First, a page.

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Karnataka ASHAs Lose Incentives due to Software Glitch

The health workers are paid incentives only if work data is manually entered into the malfunctioning Reproductive and Child Health portal.

Bengaluru: Thousands of Accredited Social Health Activists (ASHAs) across Karnataka assembled at Freedom Park, Bengaluru, on May 17 to demand the delinking of the Reproductive and Child Health (RCH) portal from their incentives alleging that they have lost wages for several months due to malfunctioning software.

Currently, the healthcare workers are paid a fixed monthly salary of Rs 4,000 by the state government and Rs 2,000 by the Centre and incentives. The incentives are paid only if the data on completed tasks are manually entered into the portal. However, the software has been unable to save the entries due to a glitch.

The workers are an interface between the community and the health system. They visit houses of the marginalised and poor and provide information about nutrition, sanitation, immunisation and health facilities provided by the government. They also accompany pregnant women to hospitals for delivery and help sick children avail treatment at primary health centres (PHCs). 

The workers are required to work only for two hours up to four to five days a week. However, they are made to work, at least, six to eight hours seven days a week with salaries not paid at times for three months.

During the lockdown, we went door to door handing out medicines and sanitisers to COVID-19 patients. We also compiled reports of people entering villages from other districts and states. We worked late into the night,”

Chaitra, a worker from Kanakapura Taluk, in Ramanagara district, tells Newsclick.


Describing how they do things that aren’t part of their work profile, Chitra says, “Whenever they (the ministry of health and family welfare) want to conduct a health survey, they expect us to do the groundwork though it is not in our job description. We have to visit, at least, 20 households per day in order to complete a survey,” adding how they stay back with pregnant women during deliveries all night and return home in the morning. “There is a complete mismatch between our salary and the work we are made to do.”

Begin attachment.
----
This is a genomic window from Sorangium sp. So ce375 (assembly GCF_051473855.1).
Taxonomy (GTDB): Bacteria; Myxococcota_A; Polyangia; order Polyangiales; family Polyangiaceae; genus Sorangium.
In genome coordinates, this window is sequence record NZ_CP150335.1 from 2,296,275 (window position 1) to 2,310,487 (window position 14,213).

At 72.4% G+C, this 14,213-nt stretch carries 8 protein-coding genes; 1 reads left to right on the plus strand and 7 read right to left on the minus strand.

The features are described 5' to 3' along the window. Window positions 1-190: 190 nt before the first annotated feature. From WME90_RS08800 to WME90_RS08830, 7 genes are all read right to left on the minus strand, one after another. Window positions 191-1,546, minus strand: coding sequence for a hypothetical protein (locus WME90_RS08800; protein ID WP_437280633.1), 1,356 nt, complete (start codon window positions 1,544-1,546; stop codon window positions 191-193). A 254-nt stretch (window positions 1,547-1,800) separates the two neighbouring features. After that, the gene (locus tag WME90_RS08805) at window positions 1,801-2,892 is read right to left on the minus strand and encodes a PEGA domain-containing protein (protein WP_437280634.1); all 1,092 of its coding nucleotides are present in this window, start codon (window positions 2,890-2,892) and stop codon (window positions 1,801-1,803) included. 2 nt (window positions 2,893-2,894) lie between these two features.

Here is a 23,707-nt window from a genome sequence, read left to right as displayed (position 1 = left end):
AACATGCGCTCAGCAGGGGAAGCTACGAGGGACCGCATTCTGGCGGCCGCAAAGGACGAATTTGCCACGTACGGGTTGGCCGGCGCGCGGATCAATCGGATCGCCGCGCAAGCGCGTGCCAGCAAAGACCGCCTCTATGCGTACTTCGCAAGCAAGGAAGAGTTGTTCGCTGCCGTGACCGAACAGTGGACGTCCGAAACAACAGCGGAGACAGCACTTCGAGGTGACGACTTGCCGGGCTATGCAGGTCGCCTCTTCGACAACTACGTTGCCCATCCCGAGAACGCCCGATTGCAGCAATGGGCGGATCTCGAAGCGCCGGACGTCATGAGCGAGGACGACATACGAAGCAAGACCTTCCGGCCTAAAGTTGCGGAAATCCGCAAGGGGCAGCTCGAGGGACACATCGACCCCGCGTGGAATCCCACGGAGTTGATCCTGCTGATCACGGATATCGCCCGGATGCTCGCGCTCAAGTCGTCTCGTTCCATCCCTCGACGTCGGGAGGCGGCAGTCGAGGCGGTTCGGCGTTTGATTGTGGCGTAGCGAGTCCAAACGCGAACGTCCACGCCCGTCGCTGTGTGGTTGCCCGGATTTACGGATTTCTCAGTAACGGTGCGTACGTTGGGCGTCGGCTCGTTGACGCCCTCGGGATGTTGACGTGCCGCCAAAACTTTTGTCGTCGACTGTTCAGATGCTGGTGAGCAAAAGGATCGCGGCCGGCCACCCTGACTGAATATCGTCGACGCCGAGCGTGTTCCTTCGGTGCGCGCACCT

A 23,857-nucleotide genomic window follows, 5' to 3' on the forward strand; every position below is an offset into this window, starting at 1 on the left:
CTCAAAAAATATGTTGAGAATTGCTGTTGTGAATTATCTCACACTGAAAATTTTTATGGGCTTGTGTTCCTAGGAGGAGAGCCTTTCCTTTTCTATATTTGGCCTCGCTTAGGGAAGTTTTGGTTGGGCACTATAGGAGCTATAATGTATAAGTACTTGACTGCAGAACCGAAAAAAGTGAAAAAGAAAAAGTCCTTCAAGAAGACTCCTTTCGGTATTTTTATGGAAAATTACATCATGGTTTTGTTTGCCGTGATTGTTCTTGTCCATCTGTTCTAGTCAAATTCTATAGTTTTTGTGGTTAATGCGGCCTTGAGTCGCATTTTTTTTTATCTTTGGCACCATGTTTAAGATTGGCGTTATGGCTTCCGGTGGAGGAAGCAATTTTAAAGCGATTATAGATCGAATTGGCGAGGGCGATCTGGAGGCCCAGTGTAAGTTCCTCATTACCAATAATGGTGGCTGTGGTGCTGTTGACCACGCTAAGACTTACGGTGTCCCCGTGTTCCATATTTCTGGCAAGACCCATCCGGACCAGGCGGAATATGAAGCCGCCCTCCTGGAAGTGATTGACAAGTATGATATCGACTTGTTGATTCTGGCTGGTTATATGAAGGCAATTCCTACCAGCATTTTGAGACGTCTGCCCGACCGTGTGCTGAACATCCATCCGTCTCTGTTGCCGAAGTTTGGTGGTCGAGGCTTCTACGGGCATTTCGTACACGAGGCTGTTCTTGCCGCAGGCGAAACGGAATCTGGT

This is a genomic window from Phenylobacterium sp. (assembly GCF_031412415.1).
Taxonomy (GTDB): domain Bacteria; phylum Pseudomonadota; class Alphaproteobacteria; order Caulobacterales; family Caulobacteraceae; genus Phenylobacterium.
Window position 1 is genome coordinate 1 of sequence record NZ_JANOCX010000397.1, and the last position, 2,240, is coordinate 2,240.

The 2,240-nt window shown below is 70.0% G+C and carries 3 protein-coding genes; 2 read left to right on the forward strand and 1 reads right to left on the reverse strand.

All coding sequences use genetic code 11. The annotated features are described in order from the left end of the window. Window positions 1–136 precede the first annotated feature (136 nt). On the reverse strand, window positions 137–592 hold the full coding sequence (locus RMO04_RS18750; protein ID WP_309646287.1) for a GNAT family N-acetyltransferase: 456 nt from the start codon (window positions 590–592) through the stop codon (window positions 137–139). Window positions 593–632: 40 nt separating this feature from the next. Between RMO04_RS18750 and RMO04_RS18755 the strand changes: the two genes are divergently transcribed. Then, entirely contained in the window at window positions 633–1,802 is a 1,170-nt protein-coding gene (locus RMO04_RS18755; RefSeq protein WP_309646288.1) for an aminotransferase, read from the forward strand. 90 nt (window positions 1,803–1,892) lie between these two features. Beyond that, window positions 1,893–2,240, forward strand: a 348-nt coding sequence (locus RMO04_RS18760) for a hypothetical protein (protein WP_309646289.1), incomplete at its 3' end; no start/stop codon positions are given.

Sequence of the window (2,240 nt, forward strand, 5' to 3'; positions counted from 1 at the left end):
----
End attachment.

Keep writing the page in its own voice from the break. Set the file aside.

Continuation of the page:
Chaitra’s story is echoed by most ASHAs who spoke to Newsclick. In fact, their biggest anguish is the RCH portal, which doesn’t record the Rs 200 incentive they receive for accompanying pregnant women to hospitals. Sometimes, the portal shows zero performance for some workers. Besides, primary community health officers are not present to enter the data, the workers allege. The workers don’t have health insurance and aren’t reimbursed for medical expenses. Besides, festival leaves aren’t guaranteed.

Lakshmi Devi (28), a single mother with one child, has been working at the Kaggalipura village PHC. “I could neither eat nor sleep properly due to extra workload during the lockdown. I developed severe gastric problems and spent 15 days in a hospital. I wasn’t reimbursed for the medical expenses. The PHC told me I could quit if I was not satisfied with the working conditions. I was so hurt,” she says.

Some of the women broke down while recollecting their experiences. Despite rising inflation and the spike in food prices, the State government hiked their salary by only Rs 1,000 in April. The protesting workers were led by an AIUTUC-affiliated union called Karnataka Rajya Samyuktha ASHA Karyakarteyara Sangha. AIUTUC has demanded a fixed salary of Rs 25,000 for ASHAs.

Acknowledging the problems faced by the workers due to the portal, D Randeep, commissioner, health and family welfare services, said that the portal is being upgraded. However, when the protesters were not satisfied, he called for another meeting on May 27 to discuss the problem and the excess work being done by ASHAs. Karnataka has around 42,000 ASHAs, according to a union estimate.

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